I would understand a level/map editor but use one of the many available image/photo editing software to create/modify your assets is better (IMHO). Also it will save you time, as image editors are full and complex projects in themselves and develop one, with serious and useful features, will take as many effort and time as the game itself. My advice is not to impose yourself such a workload.
GIMP is a good and free tool for that.
You have also paint.net
To support the loading of the assets in the game, BMP and GIF formats are not a challenge. BMP specs from Wikipedia are enough to support the most common, if not all, the variations of the BMP headers that the tools you decide to use will generate. There are libraries to save development time if you prefer. You probably don't need GIF.
PNG, and you probably want it, are a bit more complex. I recommend a library.
JPEG, maybe you don't need it but it will be nice to support, will surely be a challenge so use a library.
This library support all those formats: http://freeimage.sourceforge.net/
You can model a Canvas interface to encapsulate a pixel buffer in RAM or a DirectDraw Surface. Here an idea:
// Declare functions as virtual or abstract if
// you want only an interface to derive various implementations
void moveTo (int x, int y);
void lineTo (int x, int y);
void draw (int x, int x, Image* src);
void draw (int src_x, int src_y, int dst_x, int dst_y, Canvas* src);
void draw (int src_x, int src_y, int dst_x, int dst_y, Image* src);
void* lock (); // Give direct access to pixels
void unlock ();
PixelFormat* getPixelFormat (); // you need this info if you use lock()
Even if you decide to follow my advice on not to use time in developing an own image editor, you may still find value in a Canvas API, you can use it in your game engine, for example, not only in an image editor.
How can you represent the Canvas pixels?
If using a DirectDraw Surface, or its equivalent in other APIs, you will use the DirectDraw functions to create the surface, and to present them to visible portion of the screen. You will have to pin some tabs in your web browsers containing the DirectDraw documentation.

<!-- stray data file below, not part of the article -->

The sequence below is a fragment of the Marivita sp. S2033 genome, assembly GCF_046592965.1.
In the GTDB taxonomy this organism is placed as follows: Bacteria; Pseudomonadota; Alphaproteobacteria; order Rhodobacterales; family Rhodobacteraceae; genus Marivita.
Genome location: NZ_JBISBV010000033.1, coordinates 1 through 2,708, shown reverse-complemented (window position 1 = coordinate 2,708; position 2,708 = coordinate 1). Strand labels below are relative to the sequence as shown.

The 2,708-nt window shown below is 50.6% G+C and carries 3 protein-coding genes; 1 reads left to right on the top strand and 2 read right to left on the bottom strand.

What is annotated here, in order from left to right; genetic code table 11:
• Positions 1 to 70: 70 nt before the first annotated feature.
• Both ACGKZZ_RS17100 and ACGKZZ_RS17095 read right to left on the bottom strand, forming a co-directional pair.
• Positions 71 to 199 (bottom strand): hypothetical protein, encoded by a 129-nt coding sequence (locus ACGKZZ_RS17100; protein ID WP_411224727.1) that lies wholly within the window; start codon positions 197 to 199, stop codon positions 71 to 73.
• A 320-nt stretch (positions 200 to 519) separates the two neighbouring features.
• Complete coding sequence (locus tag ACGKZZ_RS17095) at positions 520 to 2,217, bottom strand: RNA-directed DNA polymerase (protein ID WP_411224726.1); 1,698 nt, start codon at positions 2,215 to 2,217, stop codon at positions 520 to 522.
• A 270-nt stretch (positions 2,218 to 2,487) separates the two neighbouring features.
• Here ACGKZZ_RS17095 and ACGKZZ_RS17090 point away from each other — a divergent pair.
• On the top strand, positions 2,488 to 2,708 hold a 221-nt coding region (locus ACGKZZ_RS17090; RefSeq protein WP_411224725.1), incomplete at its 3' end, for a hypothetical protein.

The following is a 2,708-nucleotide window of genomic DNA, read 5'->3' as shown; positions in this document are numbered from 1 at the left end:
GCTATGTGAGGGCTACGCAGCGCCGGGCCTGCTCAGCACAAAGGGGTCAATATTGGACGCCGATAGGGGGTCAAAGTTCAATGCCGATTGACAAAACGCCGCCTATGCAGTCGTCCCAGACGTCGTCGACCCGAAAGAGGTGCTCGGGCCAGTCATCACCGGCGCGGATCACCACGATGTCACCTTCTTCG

You can create the surface in the Canvas constructor or pass a pointer to a surface in one of the Canvas constructors.
Some functionality, like drawing lines, you will have to implement yourself. Usually, this involves to lock on the surface, then access the pixels to apply your line drawing algorithm of choice, then unlock the surface.
If using a pixel buffer in RAM, for a software renderer, just create a char array in the canvas constructor or pass a pointer to an already created one.
Tip: as many APIs out there do, do not use multidimensional arrays, it is better to use a single dimensional array where all pixels are contiguous in memory, maybe with padding at the end of each scanline. If you want the commodity of a multidimensional array, you can add, to your Canvas interface, a function like this:
// will return a multidimensional array
// of pointers to the first pixel of each scanline
void** getScanLines ();
By using the same pixel representation that the potential APIs with those your game engine will have to interact you save having to do expensive format conversions later.
To create and present surfaces using old DirectDraw API: http://www.codeproject.com/Articles/2370/Introduction-to-DirectDraw-and-Surface-Blitting
Note: old DirectDraw code tend to fail in modern platforms due to headers change. Don't panic, just search each error and you will probably find a solution, usually involving changing an #include or add a define in your project compiler parameters.
Alternatively, on modern Windows OSes, you can use Direct2D: https://msdn.microsoft.com/en-us/library/windows/desktop/dd370990%28v=vs.85%29.aspx
To draw a bitmap in memory using old OpenGL fixed pipeline (everything else, like drawing lines, you will do by software using your Canvas interface): http://www.glprogramming.com/red/chapter08.html
2D Sprites with OpenGL, better than previous approach, hardware accelerated: http://www.gamedev.net/page/resources/_/technical/opengl/rendering-efficient-2d-sprites-in-opengl-using-r2429
To create a drawable area in a window using GDI and draw a bitmap into it: http://www.winprog.org/tutorial/bitmaps.html
Line drawing algorithm: http://en.wikipedia.org/wiki/Line_drawing_algorithm
Blit/Draw algorithm: just copy the pixels to the correct place, doing format conversion if needed. Tip: avoid format conversion by converting your assets to your current screen pixel format when loading them, this is specially needed if you develop a software renderer to improve performance of the game.
Blit/Draw algorithm with scaling: if using OpenGL or Direct3D this is very easy to do. Take as an example the link on 2D Sprites with OpenGL. You will have the GPU doing everything for you. If done by software, it will be probably very slow, offer "nearest-neighbor" as an option to allow the game to run in slower hardware.
Why 256 (probably indexed) colors?
The GIMP can create and edit (and convert to other formats) such images.
You may decide to store sprites like 256 colors, 1 Byte per pixel, bitmaps to save storage, but that does not mean you need to work with them during game execution. Just get a library that understand the format and load them and apply any required pixel format conversion to get the same format as the current screen configuration. Having the assets in that format does not imply that you are forced to leave them as they are once loaded.